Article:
Developing Law Firm Content like a Hollywood Script

“Law is a talent business, like Hollywood,” said Brian Kiefer, Director of Communications at Seyfarth Shaw LLP, speaking at a webinar June 19 sponsored by the Legal Marketing Association’s Public Relations Shared Interest Group (SIG).

In the webinar, titled “Building Blockbuster Content into a Thought Leadership Franchise,” Kiefer focused on Seyfarth Shaw’s annual Workplace Class Action Report, now in its 15th year, that has become indispensable for class action defense lawyers.

Kiefer continued the analogy to the entertainment industry throughout the webinar.

“There are so many parallels between what we do as marketing and PR people to bring content into the marketplace and what Hollywood does,” he said. “Our first step is to align talent with content, like casting a film. It’s important to cast the right lead. The lawyer who is to be the face of the franchise can either be a highly experienced attorney or a relative unknown trying to break out.”

Like a film director, Kiefer says, he keeps a list of talent at all times – lawyers in his firm who might be just the right person for a future project.

The different types of possible projects, Kiefer pointed out, are just like Hollywood, where the Academy Awards go to both original and adapted screenplays. In the legal world, if there’s a void in case law and the firm wants to be a thought leader, that is akin to developing an original screenplay. When there is a long history of regulatory filings that need a new perspective, that’s more of an adapted screenplay.

“In addition, just as in Hollywood, creative collaboration is essential in developing the Workplace Class Action Report,” Kiefer said. “We actually have a ‘writers’ room’ in which we meet and storyboard the themes. Although it can be done remotely, it’s better to have everyone physically in the same room. Then we follow up with weekly production meetings in which we make sure that the project is on schedule and decide what adjustments might need to be made.”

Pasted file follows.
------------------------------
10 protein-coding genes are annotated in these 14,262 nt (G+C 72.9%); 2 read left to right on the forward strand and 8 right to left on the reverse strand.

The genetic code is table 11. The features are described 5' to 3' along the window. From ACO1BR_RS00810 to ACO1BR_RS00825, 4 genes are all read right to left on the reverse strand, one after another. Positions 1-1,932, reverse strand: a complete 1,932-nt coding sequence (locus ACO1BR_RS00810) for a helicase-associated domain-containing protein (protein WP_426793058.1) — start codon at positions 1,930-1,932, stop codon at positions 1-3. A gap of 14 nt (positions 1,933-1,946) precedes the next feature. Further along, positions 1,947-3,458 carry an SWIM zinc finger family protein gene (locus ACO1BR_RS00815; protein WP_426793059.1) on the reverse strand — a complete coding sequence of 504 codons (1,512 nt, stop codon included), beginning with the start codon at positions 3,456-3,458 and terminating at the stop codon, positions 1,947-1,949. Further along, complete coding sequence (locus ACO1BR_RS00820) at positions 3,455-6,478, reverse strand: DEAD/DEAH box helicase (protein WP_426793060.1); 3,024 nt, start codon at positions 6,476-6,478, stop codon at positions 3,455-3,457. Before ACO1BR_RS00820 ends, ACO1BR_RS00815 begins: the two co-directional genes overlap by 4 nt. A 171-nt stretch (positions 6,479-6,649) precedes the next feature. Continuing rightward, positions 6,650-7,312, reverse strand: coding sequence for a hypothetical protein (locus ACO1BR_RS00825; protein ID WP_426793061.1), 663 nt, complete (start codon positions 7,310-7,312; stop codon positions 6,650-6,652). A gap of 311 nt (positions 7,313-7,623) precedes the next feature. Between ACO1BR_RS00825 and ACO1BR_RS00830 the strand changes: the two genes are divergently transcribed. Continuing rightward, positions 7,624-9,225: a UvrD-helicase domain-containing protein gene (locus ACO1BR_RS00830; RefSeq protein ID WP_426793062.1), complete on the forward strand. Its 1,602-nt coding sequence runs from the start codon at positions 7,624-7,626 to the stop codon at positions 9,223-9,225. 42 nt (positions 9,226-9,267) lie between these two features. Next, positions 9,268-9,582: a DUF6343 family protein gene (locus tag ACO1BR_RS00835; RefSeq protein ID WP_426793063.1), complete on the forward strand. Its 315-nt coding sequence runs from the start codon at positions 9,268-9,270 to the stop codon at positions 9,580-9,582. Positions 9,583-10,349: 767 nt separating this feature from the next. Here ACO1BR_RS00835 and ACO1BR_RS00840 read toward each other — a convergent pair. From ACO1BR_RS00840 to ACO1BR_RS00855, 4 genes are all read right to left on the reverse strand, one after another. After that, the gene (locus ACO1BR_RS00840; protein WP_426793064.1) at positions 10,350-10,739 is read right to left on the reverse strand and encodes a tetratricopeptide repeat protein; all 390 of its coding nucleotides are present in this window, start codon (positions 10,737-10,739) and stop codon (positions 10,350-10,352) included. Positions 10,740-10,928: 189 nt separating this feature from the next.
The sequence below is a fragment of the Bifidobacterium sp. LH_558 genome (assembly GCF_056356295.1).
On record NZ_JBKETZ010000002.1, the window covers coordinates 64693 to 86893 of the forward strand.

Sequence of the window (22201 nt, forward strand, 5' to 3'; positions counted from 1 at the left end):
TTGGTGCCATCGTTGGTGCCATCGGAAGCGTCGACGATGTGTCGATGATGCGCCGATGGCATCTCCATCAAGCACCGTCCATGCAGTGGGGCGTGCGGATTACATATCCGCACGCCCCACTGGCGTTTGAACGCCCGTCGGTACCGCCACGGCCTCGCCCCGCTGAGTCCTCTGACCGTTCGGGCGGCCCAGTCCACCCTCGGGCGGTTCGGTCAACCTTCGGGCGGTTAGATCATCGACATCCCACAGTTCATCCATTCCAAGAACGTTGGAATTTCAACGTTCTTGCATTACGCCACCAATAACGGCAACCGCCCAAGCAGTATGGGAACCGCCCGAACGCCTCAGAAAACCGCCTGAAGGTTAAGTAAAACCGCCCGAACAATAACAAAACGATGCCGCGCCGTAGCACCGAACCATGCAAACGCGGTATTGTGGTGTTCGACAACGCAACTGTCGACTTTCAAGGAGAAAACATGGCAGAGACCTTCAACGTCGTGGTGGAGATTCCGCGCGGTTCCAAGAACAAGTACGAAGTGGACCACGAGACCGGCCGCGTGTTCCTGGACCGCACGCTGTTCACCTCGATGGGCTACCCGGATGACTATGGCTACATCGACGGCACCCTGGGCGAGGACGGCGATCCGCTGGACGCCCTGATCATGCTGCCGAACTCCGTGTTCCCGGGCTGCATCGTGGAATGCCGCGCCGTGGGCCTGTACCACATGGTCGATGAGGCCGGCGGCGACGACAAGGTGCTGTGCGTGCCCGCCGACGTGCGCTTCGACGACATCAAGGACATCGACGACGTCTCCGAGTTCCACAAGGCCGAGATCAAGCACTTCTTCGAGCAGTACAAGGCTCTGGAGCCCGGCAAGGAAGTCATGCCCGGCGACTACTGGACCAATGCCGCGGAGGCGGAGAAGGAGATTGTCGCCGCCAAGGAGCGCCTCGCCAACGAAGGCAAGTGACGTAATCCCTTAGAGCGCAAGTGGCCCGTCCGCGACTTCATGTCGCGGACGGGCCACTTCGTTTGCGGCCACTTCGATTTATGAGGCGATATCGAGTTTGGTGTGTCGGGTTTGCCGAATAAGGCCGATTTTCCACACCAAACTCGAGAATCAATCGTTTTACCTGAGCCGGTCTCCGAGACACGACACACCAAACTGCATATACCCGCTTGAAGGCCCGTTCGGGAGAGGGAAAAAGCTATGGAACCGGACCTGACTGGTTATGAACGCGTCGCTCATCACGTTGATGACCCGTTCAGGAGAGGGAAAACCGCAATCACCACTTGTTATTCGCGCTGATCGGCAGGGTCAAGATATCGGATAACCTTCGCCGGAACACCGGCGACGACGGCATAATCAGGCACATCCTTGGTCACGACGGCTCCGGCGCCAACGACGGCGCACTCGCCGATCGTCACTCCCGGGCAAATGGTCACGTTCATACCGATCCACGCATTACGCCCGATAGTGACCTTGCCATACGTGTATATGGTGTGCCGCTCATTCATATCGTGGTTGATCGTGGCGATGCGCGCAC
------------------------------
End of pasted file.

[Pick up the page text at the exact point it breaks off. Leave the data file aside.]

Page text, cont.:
There is also a “post-production meeting,” in which the lawyers meet with members of Seyfarth Shaw’s marketing and design teams. Together, they take an 800-page document and reduce it to a 60-page executive summary and then further to a single-page press release. This creates maximum storytelling impact, Kiefer said, and leads to three to five headlines that are actionable and engaging.

Also in post-production, Seyfarth Shaw has been creating a micro-site that serves as the “digital home” for the class action report. The digital assets are designed with social media in mind. For example, Twitter often contains lively discussions of labor and employment issues, and the report’s conclusions have become part of those discussions.

Another key aspect is press outreach, Kiefer said.

“The most important thing is how do you keep reporters interested year after year? One secret is to roll out the red carpet for reporters and to give them exclusives, advances and embargos. Embargos are a bit of a lost art, and they are widely used in the entertainment industry as a means of piquing reporters’ interest,” he said.

Finally, Kiefer noted that it’s a good idea to “tease the sequel” by making predictions to reporters about what’s likely to happen in the law. “It’s a no-lose situation. If you were right, you can talk about your correct prediction. If you were wrong, you have a surprise that you can talk about.”